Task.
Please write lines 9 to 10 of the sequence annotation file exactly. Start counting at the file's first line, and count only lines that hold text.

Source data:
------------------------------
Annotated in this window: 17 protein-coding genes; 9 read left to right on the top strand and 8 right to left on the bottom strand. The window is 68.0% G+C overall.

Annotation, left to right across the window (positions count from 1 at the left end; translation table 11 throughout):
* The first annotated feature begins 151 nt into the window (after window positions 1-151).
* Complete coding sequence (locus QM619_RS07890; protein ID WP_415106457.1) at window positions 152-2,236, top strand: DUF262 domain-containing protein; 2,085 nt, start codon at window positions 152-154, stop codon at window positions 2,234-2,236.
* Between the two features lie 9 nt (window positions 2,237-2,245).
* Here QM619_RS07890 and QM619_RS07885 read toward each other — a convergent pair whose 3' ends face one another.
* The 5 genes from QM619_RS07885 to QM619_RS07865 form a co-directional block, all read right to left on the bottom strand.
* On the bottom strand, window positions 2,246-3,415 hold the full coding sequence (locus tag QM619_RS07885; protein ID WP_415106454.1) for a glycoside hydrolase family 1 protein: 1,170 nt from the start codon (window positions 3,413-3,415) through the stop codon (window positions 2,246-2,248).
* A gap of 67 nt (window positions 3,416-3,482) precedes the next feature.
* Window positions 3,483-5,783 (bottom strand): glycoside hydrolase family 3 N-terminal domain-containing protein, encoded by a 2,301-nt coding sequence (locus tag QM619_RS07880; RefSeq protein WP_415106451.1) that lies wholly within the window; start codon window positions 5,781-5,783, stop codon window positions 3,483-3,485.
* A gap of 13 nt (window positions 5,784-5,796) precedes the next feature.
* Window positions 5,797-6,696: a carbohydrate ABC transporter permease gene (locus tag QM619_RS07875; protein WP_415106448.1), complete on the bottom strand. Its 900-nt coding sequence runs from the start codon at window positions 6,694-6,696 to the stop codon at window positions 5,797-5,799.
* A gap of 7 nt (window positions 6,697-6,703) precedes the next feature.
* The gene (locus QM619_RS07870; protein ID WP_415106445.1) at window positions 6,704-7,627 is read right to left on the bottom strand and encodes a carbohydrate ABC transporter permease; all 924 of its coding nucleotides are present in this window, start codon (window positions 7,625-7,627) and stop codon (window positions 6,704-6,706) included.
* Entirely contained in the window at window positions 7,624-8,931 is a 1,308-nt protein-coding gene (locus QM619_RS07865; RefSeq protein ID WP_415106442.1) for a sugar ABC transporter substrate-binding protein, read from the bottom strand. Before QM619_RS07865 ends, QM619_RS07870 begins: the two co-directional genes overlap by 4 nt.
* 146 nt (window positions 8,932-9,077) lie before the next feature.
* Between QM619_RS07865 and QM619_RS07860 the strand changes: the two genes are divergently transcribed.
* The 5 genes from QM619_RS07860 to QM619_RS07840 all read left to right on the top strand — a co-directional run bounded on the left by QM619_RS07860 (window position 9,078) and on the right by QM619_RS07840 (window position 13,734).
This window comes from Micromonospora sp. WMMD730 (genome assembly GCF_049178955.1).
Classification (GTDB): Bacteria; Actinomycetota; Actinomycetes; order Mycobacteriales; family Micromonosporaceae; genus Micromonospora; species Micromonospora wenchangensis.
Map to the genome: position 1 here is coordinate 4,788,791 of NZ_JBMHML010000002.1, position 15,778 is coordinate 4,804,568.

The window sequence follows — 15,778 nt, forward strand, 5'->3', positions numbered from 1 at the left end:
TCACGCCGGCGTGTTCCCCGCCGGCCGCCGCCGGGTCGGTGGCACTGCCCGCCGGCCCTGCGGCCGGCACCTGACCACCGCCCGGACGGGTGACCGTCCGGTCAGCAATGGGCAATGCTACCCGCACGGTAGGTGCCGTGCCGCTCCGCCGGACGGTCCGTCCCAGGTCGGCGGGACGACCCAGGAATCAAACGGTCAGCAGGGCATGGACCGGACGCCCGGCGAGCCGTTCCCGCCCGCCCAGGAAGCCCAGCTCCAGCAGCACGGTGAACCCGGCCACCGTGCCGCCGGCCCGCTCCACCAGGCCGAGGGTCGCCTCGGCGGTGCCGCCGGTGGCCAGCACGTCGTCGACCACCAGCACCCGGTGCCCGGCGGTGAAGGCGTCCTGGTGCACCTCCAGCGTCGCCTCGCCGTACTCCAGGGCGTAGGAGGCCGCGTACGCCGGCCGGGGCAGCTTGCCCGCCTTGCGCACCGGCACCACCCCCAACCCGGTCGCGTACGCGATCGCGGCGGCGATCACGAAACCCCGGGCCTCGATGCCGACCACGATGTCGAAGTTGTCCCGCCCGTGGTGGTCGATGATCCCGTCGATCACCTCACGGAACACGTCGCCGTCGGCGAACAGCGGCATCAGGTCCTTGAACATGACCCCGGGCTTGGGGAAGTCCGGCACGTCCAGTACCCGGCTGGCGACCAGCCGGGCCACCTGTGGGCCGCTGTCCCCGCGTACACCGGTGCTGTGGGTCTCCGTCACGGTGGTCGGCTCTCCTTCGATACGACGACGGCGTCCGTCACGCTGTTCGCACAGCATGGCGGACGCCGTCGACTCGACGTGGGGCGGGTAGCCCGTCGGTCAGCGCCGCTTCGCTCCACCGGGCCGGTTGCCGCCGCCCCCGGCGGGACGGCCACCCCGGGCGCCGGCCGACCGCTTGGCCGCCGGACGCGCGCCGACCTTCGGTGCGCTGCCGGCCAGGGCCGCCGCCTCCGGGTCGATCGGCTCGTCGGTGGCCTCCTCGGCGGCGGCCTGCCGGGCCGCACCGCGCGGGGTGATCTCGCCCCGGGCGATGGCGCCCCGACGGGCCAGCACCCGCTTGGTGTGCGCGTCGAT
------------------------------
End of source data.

* A gap of 67 nt (window positions 3,416-3,482) precedes the next feature.
* Window positions 3,483-5,783 (bottom strand): glycoside hydrolase family 3 N-terminal domain-containing protein, encoded by a 2,301-nt coding sequence (locus tag QM619_RS07880; RefSeq protein WP_415106451.1) that lies wholly within the window; start codon window positions 5,781-5,783, stop codon window positions 3,483-3,485.